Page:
This was the annual meeting of the Scottish Esperanto Association—like Toronto, a 3-day event. It was held at a lovely old hotel. About 25 people were there, including several from Ireland and England, one from Armenia (the president of the Armenian Esperanto Society), and a group of five from Bialystok (the birthplace of Zamenhof, the creator of Esperanto). We were interested to find out that the EU had paid the travel costs of the Poles, as part of a program to encourage cultural exchanges among the various nations in the union.
|Having fun at the Kongreso|
|Les' favorite moment of the trip so far was this piper playing in front of the old church in Luss where a wedding was taking place inside.|
|Some hardy swimmers jump into Loch Lomond on a cold, wet, and windy day. Note my blown umbrella.|
We liked the fact that not every minute was filled; rather, there were lots of scheduled coffee breaks. These, along with the fact that a few others, like us, stayed an extra night at the end, meant that we got to know several people quite well. I was glad to see that, even though most participants had English as a native tongue (not the Armenian woman and the Poles), everyone spoke Esperanto all the time, and at a very high level. The funny thing is that even though many spoke Esperanto with a Scottish accent, I had little trouble understanding them, whereas occasionally when I'd hear them speak English (such as ordering in a restaurant), I missed many words.
One talk was on language rights, another on the history of Esperanto films. A woman gave a talk about her grandfather, John Logie Baird, who lived in Helensburgh and was one of the inventors of television. I gave a 30-minute talk about living on a houseboat. Les created the "slide show" for this over the past few months. I'll be doing my talk at least once more this summer.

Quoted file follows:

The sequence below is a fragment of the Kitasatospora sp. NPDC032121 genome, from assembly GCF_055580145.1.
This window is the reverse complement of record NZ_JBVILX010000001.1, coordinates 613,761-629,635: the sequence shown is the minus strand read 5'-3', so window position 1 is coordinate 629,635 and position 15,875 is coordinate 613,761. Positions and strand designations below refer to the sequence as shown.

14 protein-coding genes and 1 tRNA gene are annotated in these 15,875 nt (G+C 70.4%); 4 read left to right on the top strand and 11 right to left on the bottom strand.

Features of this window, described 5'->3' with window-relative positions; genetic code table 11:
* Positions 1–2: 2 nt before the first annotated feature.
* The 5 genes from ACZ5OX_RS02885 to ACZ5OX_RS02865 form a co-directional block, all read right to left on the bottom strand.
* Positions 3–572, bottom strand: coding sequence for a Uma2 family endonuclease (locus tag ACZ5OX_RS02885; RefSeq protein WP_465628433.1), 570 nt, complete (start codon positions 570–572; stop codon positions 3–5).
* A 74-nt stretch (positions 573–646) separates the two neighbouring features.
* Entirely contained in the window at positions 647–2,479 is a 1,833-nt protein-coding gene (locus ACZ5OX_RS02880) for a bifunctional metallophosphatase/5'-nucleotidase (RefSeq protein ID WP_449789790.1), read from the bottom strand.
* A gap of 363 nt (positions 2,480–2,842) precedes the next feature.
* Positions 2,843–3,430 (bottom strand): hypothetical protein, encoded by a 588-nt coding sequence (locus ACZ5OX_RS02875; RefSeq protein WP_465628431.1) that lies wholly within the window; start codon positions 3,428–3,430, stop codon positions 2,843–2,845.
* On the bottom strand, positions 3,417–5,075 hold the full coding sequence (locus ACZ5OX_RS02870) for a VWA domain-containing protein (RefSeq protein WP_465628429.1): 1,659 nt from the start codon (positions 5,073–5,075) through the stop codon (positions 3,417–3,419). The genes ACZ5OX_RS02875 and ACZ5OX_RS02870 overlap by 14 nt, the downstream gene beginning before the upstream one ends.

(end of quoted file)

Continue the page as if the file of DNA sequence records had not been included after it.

For those of you new to this blog who want to know more about Esperanto, I discussed it in a previous posting. Or look at a recent article. The article mentions Duolingo, a popular free site for learning a foreign language. Since Esperanto became Duolingo's 13th language a couple of weeks ago, 20,000 people have signed up for its Esperanto course. (Certainly most of those just want to check it out, and won't continue for long, but it's nice to see so much interest.)
Monday we took a local train to Glasgow, traveling with two Esperantists returning to England (yes, even then we continued to speak Esperanto with them—it seemed more natural that way), and then a fast train (Les clocked it at 100 mph at times) to Stirling, where we stayed a few days in a friendly B&B. The first day we went by bus to Denny, where Les' great-great-grandfather emigrated from when he settled in Montreal. That man's son (Les' great-grandfather) kept a journal most of his life, and especially interesting is his trip to Scotland in 1893 to see where his father had come from. The journal, plus our genealogical research, gave us clues about where the family lived in Denny, so it was fun to see what the places look like presently. In the cemetery we found a stone for a whole generation of the family in the 1800s.
|King Street in Stirling. The Golden Lion Hotel is on the right, our B&B is immediately opposite on the left.|
Although Stirling wasn't in our original plan, we're very glad we ended up spending a few days in this attractive town. It probably helped that the sun finally came out; now it's sunscreen and sunglasses instead of long underwear and rain jacket. It's about 70 degrees, a lot better than the high 80s it's been in Seattle this week!
|These chimney pots are iconic in Scotland.|
|Edinburgh's "Royal Mile"|
I've gotten used to looking right first before crossing streets (Les adapted a railroad safety mantra for me: "Cars can come at any time, in any lane, from any direction"), but I'm having trouble remembering to walk on the left side of sidewalks and staircases. Also, I can't seem to internalize that 07/06/15 means June 7th, not July 6th.
We've had a great two weeks in Scotland. Tomorrow we'll be on the train to York for our new adventures in England. Stay tuned.